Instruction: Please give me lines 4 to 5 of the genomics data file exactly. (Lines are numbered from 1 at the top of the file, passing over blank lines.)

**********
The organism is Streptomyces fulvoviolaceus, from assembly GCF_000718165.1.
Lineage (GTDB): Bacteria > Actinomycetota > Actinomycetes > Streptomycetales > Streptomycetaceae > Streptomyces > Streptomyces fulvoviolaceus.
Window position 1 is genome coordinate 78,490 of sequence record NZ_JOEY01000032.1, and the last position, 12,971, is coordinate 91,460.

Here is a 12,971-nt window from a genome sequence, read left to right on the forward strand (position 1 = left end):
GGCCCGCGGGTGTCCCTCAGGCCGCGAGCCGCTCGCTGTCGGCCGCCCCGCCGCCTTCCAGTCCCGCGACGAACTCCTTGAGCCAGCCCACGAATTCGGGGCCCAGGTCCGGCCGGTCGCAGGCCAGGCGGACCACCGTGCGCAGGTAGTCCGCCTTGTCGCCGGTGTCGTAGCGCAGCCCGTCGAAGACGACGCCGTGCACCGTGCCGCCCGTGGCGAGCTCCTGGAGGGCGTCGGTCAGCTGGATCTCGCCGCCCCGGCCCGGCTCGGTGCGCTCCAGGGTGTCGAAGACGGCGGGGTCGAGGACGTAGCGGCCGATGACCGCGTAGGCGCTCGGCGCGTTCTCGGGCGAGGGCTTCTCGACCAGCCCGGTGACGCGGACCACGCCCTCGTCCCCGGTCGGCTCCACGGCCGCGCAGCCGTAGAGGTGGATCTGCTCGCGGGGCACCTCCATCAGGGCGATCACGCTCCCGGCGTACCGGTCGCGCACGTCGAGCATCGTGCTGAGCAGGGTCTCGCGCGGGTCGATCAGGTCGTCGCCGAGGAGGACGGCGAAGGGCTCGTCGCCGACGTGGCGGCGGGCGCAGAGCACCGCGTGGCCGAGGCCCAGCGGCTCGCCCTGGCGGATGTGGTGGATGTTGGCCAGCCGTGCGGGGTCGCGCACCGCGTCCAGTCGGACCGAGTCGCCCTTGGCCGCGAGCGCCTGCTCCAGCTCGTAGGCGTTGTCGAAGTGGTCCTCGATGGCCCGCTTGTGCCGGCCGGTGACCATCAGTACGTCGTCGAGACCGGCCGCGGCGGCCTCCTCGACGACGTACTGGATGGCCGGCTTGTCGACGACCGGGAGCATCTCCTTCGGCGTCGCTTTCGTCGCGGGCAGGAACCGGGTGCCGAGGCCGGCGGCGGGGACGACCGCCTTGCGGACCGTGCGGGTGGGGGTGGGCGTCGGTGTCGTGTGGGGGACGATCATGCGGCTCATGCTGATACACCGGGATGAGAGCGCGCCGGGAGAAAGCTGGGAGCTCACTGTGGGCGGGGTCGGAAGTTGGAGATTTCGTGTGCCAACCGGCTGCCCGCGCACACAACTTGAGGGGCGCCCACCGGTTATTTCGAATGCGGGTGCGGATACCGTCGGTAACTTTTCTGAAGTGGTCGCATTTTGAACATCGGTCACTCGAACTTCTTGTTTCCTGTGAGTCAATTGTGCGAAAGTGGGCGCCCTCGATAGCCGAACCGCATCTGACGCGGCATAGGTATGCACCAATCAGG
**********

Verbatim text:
Here is a 12,971-nt window from a genome sequence, read left to right on the forward strand (position 1 = left end):
GGCCCGCGGGTGTCCCTCAGGCCGCGAGCCGCTCGCTGTCGGCCGCCCCGCCGCCTTCCAGTCCCGCGACGAACTCCTTGAGCCAGCCCACGAATTCGGGGCCCAGGTCCGGCCGGTCGCAGGCCAGGCGGACCACCGTGCGCAGGTAGTCCGCCTTGTCGCCGGTGTCGTAGCGCAGCCCGTCGAAGACGACGCCGTGCACCGTGCCGCCCGTGGCGAGCTCCTGGAGGGCGTCGGTCAGCTGGATCTCGCCGCCCCGGCCCGGCTCGGTGCGCTCCAGGGTGTCGAAGACGGCGGGGTCGAGGACGTAGCGGCCGATGACCGCGTAGGCGCTCGGCGCGTTCTCGGGCGAGGGCTTCTCGACCAGCCCGGTGACGCGGACCACGCCCTCGTCCCCGGTCGGCTCCACGGCCGCGCAGCCGTAGAGGTGGATCTGCTCGCGGGGCACCTCCATCAGGGCGATCACGCTCCCGGCGTACCGGTCGCGCACGTCGAGCATCGTGCTGAGCAGGGTCTCGCGCGGGTCGATCAGGTCGTCGCCGAGGAGGACGGCGAAGGGCTCGTCGCCGACGTGGCGGCGGGCGCAGAGCACCGCGTGGCCGAGGCCCAGCGGCTCGCCCTGGCGGATGTGGTGGATGTTGGCCAGCCGTGCGGGGTCGCGCACCGCGTCCAGTCGGACCGAGTCGCCCTTGGCCGCGAGCGCCTGCTCCAGCTCGTAGGCGTTGTCGAAGTGGTCCTCGATGGCCCGCTTGTGCCGGCCGGTGACCATCAGTACGTCGTCGAGACCGGCCGCGGCGGCCTCCTCGACGACGTACTGGATGGCCGGCTTGTCGACGACCGGGAGCATCTCCTTCGGCGTCGCTTTCGTCGCGGGCAGGAACCGGGTGCCGAGGCCGGCGGCGGGGACGACCGCCTTGCGGACCGTGCGGGTGGGGGTGGGCGTCGGTGTCGTGTGGGGGACGATCATGCGGCTCATGCTGATACACCGGGATGAGAGCGCGCCGGGAGAAAGCTGGGAGCTCACTGTGGGCGGGGTCGGAAGTTGGAGATTTCGTGTGCCAACCGGCTGCCCGCGCACACAACTTGAGGGGCGCCCACCGGTTATTTCGAATGCGGGTGCGGATACCGTCGGTAACTTTTCTGAAGTGGTCGCATTTTGAACATCGGTCACTCGAACTTCTTGTTTCCTGTGAGTCAATTGTGCGAAAGTGGGCGCCCTCGATAGCCGAACCGCATCTGACGCGGCATAGGTATGCACCAATCAGG